As ICANN explained to DI earlier this month, while the board was very much kept in the loop on the state of negotiations, it was senior staff that made all the calls on the new contract.

But an RfR means that the BAMC, which comprises five directors, will first have to raise their hands to confirm the .org decision was kosher.

NameCheap will then get a chance to file a rebuttal before the BAMC decision is handed to the full ICANN board for a confirmatory vote.

While the first two board discussions of the .org contract were not minuted, the bylaws contain an interesting feature related to RfRs that I’d never noticed before today:

If the Requestor so requests, the Board shall post both a recording and a transcript of the substantive Board discussion from the meeting at which the Board considered the Board Accountability Mechanisms Committee’s recommendation.

I sincerely hope NameCheap invokes this right, as I think it’s pretty important that we get some additional clarity on ICANN’s thinking here.

Airline hit with $230 million GDPR fine

Kevin Murphy, July 8, 2019, Domain Policy

British Airways is to be fined £183.39 million ($230 million) over a customer data breach last year, by far the biggest penalty to be handed out under the General Data Protection Regulation to date.

This story is not directly related to the domain name industry, but it does demonstrate that European data protection authorities are not messing about when it comes to GDPR enforcement.

About 500,000 BA customers had their personal data — including full payment card details — stolen by attackers between June and September last year, the UK Information Commissioner’s Office said today..

It is believed that they obtained the data not by hacking BA’s database, but rather by inserting a script hosted by third-party domain that executed whenever a customer transacted with the site, allowing credentials to be captured in real time.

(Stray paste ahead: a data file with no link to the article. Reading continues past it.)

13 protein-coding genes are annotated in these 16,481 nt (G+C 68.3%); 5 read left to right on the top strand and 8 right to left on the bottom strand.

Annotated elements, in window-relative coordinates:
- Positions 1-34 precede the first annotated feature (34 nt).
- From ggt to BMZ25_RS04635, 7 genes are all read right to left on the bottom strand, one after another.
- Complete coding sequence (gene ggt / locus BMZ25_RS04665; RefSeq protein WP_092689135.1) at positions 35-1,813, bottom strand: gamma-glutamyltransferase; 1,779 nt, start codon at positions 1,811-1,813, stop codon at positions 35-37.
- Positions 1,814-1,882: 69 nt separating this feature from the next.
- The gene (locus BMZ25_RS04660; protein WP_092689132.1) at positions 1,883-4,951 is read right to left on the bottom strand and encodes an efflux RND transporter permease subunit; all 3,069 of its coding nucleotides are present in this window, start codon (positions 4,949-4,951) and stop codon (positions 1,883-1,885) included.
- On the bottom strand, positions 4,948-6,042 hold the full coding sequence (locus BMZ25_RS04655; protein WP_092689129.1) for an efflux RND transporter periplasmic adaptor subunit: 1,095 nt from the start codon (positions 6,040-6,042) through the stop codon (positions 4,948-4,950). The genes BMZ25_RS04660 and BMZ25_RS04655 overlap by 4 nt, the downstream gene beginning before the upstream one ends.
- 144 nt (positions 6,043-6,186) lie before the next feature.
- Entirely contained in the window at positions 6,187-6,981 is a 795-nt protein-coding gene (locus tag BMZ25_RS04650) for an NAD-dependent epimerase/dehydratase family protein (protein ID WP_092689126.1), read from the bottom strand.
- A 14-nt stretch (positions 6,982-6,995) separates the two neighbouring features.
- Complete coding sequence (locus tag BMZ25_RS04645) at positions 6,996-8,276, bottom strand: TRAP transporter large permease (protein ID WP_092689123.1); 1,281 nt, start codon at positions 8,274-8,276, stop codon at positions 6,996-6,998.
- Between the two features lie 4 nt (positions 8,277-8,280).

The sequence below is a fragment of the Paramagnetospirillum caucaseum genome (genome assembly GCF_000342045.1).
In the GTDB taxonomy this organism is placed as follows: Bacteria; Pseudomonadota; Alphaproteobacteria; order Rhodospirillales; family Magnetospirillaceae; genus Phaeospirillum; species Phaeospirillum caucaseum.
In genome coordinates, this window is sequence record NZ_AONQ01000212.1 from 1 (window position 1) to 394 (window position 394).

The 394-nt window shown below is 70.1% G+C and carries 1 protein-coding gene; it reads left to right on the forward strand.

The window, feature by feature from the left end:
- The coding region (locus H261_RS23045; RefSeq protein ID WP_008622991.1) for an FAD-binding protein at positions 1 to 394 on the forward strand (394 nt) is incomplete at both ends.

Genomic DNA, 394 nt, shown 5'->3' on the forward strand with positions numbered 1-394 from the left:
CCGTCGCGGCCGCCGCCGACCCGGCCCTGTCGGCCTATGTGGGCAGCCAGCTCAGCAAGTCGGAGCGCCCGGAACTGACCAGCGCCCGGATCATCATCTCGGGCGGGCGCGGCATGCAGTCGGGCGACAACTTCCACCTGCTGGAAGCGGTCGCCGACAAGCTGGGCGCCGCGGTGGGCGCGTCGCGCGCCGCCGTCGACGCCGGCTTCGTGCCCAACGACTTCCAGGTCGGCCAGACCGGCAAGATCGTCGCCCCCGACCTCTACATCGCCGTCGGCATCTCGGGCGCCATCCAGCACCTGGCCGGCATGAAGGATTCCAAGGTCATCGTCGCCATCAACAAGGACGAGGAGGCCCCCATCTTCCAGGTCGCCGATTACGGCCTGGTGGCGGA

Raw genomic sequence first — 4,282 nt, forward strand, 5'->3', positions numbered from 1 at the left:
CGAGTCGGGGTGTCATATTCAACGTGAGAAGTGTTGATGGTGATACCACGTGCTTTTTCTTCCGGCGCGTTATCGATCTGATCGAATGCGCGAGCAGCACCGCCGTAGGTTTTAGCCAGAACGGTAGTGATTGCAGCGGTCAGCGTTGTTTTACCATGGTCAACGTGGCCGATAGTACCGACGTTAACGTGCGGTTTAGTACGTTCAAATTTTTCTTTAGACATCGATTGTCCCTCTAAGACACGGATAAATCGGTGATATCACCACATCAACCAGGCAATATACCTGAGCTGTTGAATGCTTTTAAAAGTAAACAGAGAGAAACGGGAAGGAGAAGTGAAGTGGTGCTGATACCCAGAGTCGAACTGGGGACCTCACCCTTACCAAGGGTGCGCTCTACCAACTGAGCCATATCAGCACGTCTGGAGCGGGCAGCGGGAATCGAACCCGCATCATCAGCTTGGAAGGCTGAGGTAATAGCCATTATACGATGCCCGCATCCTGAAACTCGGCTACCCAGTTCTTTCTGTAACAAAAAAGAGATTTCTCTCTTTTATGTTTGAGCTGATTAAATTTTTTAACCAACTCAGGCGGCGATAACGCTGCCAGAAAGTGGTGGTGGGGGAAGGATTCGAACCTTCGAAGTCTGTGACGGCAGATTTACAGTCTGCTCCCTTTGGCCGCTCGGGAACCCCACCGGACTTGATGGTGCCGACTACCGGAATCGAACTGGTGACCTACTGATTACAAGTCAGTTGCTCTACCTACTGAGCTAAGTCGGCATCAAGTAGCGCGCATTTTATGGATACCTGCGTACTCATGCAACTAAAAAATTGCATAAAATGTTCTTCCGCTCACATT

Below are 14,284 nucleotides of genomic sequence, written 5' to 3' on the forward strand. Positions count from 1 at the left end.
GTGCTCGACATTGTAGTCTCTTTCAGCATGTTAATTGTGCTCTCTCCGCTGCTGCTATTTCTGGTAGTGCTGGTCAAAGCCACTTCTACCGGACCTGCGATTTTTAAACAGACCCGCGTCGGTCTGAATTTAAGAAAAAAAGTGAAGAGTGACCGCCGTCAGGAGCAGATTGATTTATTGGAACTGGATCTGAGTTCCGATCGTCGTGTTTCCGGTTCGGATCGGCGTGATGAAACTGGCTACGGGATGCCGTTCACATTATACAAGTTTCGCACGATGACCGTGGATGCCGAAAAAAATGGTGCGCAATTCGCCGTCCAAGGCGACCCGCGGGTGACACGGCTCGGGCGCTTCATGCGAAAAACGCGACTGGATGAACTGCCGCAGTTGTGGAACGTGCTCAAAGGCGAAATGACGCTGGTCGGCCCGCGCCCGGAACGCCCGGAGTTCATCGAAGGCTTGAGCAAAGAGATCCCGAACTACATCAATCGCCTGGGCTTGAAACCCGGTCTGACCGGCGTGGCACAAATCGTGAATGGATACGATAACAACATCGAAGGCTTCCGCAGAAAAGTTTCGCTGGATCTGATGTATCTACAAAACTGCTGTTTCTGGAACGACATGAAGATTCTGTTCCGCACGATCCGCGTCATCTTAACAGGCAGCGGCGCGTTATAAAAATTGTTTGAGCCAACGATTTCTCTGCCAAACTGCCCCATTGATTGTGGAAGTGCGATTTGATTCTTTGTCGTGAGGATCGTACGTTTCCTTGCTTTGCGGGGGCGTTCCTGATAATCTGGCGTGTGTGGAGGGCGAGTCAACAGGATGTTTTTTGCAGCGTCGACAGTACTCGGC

The ICO said its decision to fine $183.39 million — which amounts to more than 1.5% of BA’s annual revenue — is preliminary and can be appealed by BA.

Under GDPR, which came into effect in May 2018, companies can be fined up to 4% of revenue.

The biggest pre-GDPR fine is reportedly the £500,000 penalty that Facebook was given due to the Cambridge Analytica scandal.

GDPR is of course of concern to the domain industry due to the ongoing attempts to make sure Whois databases are compliant with the laws.

.amazon frozen AGAIN as endless government games continue

Kevin Murphy, June 25, 2019, Domain Policy

Amazon’s application for the .amazon gTLD has yet again been frozen, after a South American government invoked ICANN’s appeals process.

The bid, as well as applications for the Chinese and Japanese versions, were returned to “on-hold” status at the weekend, after Colombia filed a formal Request for Reconsideration, an ICANN spokesperson confirmed to DI.

“The processing toward contracting of the .AMAZON applications has been halted pending the resolution of Request 19-1, per ICANN organization’s normal processes,” the spokesperson said.

This means the applications could remain frozen for 135 days, until late October, while ICANN processes the request. It’s something that has happened several times with other contested gTLDs.

Colombia filed RfR 19-1 (pdf) on June 15. It demands that ICANN reverses its board’s decision of May 15, which handed Amazon a seemingly decisive victory in its long-running battle with the eight governments of the Amazon Cooperation Treaty Organization.

ACTO’s members believe they should have policy control over .amazon, to protect the interests of their citizens who live in the region they share.

To win an RfR — something that hardly ever happens — a complainant has to show that the ICANN board failed to consider pertinent information before it passed a resolution.

In Colombia’s case, it argues that the board ignored an April 7 letter (since published in PDF format here) its Governmental Advisory Committee representative sent that raises some interesting questions about how Amazon proposes to operate its TLDs.

Because .amazon is meant to be a highly restricted “dot-brand” gTLD, it would presumably have to incorporate Specification 13 into its ICANN registry agreements.

Spec 13 releases dot-brands from commitments to registrar competition and trademark protection in exchange for a commitment that only the brand itself will be able to own domains in the TLD.

But Colombia points out that Amazon’s proposal (pdf) to protect ACTO governments’ interests would give the eight countries and ACTO itself “beneficial ownership” over a single domain each (believed to be names such as co.amazon, .br.amazon, etc).

If this means that Amazon would not qualify for Spec 13, it could follow that ICANN’s board made its decision to continue processing .amazon on faulty assumptions, Colombia argues.